Didn't see a FanPost with this, so I guess I'll be the one to kick it off.
I DVR'd this last night and got around to watching it (it kept me up until 1, but it was worth it) and I could not have been more happier, sadder, full of joy, sorrow and a plethora of other emotions.
To those that don't know and to those that do, Barry Sanders was my sole inspiration for becoming a Lions fan. I was born in '87 (25 years old now for those that don't like math), Barry retired in 99, so I was fortunate to be able to watch him from ages 8-12.
That was all it took. I was captivated, mesmerized, awestruck. Words were futile in describing his movements, anything short of "extraordinary" was an understatement. Sanders was exemplary, a shining beacon of what an NFL caliber running back could be, a beacon of poise, strength and athletic prowess.
I was really looking forward to "A Football Life", to see how it played out. To see what he said, what others said, because while I was old enough to remember, there's a feeling you get when you know something but hearing others reiterate it make it all that more special.
I was not disappointed in the slightest. It was AMAZING. For those that haven't seen it, see it, it will bring a tear to your eye. I know it did to mine. The film did not provide adequate justice to him, though it was 13 years ago so I can surmise as to that being the reason. Every person (rightfully so) gave Barry glowing praise, astonishing praise. Team mates, coaches, opposing players - no one had a bad thing to say. He wasn't ruthless, he wasn't a jackass (looking at you Tidus), he didn't have off field issues. He was it, THE man, THE reason fans filled the silverdome, the reasons fans still cheer the loudest when he walks across Ford Field for an appearance.
One of the things that really resonated with me was what his team mate, Kevin Glover said of Barry when he would score.
"He would walk up, and toss or hand the ball to the ref. I don't know how he knew it, but he always knew where the ref was located. He did that every time, it was nothing to him. Like he's been there before"
If that doesn't encapsulate humility, I don't know what does. Throughout this program I was smiling and grinning only because I was fortunate to see some of his majestic runs, in fact, I was at the very last game of his career (Baltimore Ravens).
While it was an amazing insight on Barry, and his highlight years, this program also filled me with sadness. How such a young bright man with an amazing future only to be extinguished due to poor performance of his team. It made me sad that he was less than 1500 yards from Peyton, and that alone was not enough to keep him going.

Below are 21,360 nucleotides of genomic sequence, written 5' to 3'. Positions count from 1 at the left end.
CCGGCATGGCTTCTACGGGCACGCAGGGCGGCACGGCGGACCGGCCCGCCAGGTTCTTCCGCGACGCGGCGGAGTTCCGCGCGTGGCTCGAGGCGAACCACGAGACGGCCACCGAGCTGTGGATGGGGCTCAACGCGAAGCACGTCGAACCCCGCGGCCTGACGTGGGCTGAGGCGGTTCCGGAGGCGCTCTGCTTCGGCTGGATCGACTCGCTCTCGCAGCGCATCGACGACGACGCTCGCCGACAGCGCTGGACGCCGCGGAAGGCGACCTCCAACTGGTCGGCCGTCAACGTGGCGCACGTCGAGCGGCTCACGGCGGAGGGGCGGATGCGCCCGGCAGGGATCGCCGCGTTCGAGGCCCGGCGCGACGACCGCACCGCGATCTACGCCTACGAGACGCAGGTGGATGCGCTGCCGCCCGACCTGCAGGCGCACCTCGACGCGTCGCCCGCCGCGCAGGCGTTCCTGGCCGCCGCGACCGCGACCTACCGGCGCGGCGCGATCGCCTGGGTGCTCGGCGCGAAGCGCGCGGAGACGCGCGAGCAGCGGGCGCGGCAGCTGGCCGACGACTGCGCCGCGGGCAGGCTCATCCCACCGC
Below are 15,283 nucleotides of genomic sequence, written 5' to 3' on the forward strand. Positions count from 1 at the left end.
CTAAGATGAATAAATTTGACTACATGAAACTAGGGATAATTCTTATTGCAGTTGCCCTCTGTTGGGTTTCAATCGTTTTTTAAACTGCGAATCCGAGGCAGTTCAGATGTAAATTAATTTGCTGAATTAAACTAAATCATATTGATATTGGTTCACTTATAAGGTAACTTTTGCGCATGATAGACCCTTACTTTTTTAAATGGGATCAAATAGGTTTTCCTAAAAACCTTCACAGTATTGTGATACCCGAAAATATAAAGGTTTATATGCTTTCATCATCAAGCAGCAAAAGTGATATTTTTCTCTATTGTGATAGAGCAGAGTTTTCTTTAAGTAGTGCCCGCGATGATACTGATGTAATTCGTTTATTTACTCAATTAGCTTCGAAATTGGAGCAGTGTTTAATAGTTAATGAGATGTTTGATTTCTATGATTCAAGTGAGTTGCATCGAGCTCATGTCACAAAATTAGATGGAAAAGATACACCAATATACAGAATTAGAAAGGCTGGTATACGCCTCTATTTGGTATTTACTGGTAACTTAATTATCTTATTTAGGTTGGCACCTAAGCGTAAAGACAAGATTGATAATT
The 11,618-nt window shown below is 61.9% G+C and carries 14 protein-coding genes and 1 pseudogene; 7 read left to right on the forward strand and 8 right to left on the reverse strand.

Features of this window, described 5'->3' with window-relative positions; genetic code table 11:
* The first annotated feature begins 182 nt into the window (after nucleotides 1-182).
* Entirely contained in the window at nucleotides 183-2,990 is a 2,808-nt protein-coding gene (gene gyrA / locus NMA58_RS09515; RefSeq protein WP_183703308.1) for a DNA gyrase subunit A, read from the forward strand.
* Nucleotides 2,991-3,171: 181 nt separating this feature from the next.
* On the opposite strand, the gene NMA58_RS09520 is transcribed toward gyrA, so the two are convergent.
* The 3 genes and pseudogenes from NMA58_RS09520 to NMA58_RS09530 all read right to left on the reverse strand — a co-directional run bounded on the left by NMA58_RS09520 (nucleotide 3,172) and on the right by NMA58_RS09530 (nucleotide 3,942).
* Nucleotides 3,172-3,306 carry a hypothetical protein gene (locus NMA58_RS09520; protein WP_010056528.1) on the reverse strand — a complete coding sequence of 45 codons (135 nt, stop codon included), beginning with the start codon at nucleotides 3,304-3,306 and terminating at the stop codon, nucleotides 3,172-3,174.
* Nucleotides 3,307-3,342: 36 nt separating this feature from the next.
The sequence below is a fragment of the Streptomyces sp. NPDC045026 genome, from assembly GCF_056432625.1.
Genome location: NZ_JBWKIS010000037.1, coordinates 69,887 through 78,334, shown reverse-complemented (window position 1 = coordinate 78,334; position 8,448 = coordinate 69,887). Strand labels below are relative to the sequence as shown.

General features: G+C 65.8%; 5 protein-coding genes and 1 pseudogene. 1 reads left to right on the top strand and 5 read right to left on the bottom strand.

Another quote I remember that relates to this "When you look at the best running backs of all time, and now ya you see Emmit Smith up there, and Peyton second and Barry third. Well, when you see Emmit's name up there, there should be a little ^ next to it, because, well, Barry didn't want it. Emmit knows if he he kept playing, he would have got it. I know it, the NFL knows it, and Emmit knows it."
To transition to today for a quick moment, this is what I fear for our current star, CJ. I don't think he has enough time to be fully jaded by a culture of losing, but it is a legitimate fear. No one though Barry would leave us, it was inconceivable. He was our star, our driving force, and he left. It created a void in our hearts, our spirits. I still watched the Lions after that but it was never the same, until we got CJ / Stafford (moreso CJ, but ya). they have given new life to our organization, a reason to believe. I am fearful that this culture of losing will not fully shake and that some players will let it get to them over time. I hope it doesn't happen, but this special on Barry really hit home on how honestly, while the personnel may have changed - important games we need to win have not.
I don't know what to call this, a rant maybe? Perhaps a dissection, I'm not sure. I just wanted to write about this episode of A Football Life because it really touched me, and I wanted to share that with you all.
I know this year is pretty much a wash, here's to looking up to bigger and brighter things. While Barry may have left the field of play, he hasn't left our hearts.